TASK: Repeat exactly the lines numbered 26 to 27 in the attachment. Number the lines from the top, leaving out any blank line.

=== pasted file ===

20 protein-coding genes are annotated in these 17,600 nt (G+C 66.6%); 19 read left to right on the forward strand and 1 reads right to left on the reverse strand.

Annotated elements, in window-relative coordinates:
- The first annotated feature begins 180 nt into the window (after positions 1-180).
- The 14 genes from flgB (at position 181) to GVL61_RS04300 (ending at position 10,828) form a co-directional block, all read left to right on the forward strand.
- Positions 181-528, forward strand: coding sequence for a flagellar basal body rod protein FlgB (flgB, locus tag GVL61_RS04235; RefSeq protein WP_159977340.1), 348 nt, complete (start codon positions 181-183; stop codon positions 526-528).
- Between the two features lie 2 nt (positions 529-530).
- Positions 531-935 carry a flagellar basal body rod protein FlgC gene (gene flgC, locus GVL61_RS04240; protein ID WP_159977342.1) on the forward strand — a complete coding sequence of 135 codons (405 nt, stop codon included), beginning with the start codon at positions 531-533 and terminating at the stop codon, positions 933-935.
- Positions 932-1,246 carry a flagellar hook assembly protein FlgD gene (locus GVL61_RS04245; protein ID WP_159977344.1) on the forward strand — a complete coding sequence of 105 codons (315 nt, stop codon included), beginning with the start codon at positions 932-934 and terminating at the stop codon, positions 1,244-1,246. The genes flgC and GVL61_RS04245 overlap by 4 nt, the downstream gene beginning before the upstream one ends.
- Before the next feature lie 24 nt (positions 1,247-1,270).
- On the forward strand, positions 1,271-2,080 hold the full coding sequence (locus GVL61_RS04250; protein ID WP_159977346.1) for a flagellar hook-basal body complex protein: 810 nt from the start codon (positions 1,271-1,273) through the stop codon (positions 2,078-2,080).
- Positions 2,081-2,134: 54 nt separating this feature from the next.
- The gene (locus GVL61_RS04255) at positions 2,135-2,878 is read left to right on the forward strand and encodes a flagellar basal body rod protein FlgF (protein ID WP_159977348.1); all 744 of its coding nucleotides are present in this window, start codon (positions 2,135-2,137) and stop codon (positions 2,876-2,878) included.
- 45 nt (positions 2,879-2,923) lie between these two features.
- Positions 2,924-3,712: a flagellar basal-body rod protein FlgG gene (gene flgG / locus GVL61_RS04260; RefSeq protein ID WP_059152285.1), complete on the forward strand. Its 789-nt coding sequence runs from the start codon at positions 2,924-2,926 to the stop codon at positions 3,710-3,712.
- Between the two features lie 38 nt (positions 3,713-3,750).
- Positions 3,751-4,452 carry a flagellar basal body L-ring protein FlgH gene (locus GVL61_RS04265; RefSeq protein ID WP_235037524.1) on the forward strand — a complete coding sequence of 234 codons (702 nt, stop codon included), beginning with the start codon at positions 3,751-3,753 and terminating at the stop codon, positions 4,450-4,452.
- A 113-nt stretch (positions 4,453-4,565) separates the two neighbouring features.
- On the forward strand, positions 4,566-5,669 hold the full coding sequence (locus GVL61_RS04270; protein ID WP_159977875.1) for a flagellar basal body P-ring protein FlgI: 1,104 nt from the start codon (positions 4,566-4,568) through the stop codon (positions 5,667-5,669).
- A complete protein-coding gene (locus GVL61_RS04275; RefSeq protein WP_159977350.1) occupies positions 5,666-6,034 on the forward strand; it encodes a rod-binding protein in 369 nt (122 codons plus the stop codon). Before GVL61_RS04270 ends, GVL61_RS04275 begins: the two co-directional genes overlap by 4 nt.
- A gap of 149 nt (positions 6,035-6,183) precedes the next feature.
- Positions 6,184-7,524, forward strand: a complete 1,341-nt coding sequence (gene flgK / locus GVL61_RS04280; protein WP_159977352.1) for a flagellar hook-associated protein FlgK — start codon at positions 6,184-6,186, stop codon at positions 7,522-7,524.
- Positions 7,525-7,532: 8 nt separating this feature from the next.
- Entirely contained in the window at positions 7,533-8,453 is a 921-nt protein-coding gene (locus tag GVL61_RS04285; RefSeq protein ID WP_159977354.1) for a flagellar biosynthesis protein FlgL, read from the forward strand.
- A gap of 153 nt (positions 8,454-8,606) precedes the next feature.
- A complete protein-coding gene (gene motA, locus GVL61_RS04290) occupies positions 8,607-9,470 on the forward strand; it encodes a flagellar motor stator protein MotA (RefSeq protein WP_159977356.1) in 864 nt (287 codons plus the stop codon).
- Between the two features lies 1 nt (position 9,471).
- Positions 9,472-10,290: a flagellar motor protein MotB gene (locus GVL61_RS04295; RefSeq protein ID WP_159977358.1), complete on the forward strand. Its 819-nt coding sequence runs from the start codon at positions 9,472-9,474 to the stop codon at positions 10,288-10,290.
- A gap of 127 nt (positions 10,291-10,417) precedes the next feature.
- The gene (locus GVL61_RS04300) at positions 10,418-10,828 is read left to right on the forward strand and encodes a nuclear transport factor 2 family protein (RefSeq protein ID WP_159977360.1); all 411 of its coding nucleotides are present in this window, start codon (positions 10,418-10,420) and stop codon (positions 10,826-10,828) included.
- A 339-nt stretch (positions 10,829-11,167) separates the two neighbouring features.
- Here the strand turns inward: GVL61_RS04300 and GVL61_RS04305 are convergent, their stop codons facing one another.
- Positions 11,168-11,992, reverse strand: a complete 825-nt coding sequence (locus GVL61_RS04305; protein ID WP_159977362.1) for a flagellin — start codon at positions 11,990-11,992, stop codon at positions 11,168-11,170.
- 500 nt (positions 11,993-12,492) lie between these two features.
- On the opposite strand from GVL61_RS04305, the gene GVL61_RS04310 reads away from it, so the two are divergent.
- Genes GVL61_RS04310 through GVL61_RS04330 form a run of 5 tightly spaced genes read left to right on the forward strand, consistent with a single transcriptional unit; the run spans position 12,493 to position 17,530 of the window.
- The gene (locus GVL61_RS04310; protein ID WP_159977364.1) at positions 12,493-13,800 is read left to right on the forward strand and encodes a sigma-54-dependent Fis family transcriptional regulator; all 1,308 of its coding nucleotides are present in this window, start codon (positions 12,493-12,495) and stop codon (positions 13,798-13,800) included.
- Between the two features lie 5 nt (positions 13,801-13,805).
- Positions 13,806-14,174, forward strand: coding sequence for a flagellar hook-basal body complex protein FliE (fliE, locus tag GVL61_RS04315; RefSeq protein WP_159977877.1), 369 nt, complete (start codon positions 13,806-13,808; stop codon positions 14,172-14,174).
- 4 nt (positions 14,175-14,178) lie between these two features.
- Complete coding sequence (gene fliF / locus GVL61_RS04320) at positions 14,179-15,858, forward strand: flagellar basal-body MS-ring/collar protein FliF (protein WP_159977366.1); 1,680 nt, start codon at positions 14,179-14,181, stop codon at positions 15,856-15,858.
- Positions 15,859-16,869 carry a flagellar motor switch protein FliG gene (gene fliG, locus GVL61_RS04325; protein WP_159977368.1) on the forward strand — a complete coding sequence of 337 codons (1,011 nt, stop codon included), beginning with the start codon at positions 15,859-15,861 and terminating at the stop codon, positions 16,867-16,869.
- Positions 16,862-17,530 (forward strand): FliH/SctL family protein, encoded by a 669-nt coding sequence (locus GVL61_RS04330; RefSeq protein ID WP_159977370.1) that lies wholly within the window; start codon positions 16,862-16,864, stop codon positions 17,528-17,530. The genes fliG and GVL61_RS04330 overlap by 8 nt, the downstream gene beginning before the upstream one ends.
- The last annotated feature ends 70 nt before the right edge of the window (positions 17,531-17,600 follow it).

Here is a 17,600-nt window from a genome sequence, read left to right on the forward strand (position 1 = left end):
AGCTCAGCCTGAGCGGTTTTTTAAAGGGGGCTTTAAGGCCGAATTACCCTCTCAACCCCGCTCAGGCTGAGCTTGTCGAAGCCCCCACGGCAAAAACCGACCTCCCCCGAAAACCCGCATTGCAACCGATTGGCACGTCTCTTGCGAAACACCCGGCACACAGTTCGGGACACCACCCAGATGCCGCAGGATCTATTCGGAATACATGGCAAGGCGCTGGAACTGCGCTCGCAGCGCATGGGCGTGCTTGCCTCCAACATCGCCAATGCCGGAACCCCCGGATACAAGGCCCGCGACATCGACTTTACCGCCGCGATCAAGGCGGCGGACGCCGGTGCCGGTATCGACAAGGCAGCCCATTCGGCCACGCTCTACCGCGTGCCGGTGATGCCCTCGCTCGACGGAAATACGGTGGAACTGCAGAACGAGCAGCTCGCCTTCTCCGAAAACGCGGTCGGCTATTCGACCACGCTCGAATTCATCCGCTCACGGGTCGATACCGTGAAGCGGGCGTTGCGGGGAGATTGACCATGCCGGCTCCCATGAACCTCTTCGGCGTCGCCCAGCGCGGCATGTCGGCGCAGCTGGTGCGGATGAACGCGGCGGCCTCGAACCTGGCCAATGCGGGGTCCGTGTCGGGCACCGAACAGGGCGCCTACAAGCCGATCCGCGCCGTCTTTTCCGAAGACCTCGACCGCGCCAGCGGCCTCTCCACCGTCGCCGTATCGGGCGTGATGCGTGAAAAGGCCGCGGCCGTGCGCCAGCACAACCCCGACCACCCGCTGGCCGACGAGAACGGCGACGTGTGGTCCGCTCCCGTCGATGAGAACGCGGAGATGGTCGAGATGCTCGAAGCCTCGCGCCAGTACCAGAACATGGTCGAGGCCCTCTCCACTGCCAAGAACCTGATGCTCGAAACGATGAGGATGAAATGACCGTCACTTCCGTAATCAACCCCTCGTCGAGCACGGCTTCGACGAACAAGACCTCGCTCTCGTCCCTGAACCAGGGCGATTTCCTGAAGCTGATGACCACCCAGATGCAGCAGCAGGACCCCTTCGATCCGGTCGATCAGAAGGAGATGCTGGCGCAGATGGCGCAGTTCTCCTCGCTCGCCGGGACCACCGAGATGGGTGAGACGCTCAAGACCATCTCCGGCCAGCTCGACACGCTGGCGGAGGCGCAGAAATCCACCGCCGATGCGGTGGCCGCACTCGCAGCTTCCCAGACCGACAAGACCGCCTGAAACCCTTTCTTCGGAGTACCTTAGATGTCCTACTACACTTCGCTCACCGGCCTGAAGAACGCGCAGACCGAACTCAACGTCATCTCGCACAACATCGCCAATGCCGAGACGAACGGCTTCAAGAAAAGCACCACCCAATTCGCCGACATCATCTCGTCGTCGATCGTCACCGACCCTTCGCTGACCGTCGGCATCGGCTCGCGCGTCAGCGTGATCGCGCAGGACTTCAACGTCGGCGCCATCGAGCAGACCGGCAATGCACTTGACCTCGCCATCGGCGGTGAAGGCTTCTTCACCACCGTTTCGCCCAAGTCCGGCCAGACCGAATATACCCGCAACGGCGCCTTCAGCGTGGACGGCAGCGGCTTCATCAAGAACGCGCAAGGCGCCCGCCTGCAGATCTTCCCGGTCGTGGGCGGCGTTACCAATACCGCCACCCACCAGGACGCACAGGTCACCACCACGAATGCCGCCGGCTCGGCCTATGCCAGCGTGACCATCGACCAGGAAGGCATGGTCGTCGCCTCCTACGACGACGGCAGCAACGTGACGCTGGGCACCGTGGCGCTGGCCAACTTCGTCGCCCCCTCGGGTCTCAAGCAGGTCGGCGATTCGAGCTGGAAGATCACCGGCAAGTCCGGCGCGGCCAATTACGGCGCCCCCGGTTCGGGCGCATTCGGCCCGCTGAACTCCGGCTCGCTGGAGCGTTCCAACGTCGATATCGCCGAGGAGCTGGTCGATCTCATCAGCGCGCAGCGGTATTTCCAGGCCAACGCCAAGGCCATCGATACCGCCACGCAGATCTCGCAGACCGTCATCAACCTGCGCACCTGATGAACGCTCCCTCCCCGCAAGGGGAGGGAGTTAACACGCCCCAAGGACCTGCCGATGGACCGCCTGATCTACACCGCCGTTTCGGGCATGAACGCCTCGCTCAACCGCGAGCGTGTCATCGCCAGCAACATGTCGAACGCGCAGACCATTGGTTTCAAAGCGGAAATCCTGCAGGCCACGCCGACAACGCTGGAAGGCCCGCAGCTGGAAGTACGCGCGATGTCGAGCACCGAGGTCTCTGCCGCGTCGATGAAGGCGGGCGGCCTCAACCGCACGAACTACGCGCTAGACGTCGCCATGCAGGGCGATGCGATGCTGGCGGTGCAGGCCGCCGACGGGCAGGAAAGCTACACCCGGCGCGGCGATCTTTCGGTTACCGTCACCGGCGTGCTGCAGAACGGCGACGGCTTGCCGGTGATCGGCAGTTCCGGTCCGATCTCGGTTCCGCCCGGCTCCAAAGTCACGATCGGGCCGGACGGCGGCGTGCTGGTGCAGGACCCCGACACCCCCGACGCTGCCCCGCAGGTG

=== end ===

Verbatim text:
- Between the two features lies 1 nt (position 9,471).
- Positions 9,472-10,290: a flagellar motor protein MotB gene (locus GVL61_RS04295; RefSeq protein ID WP_159977358.1), complete on the forward strand. Its 819-nt coding sequence runs from the start codon at positions 9,472-9,474 to the stop codon at positions 10,288-10,290.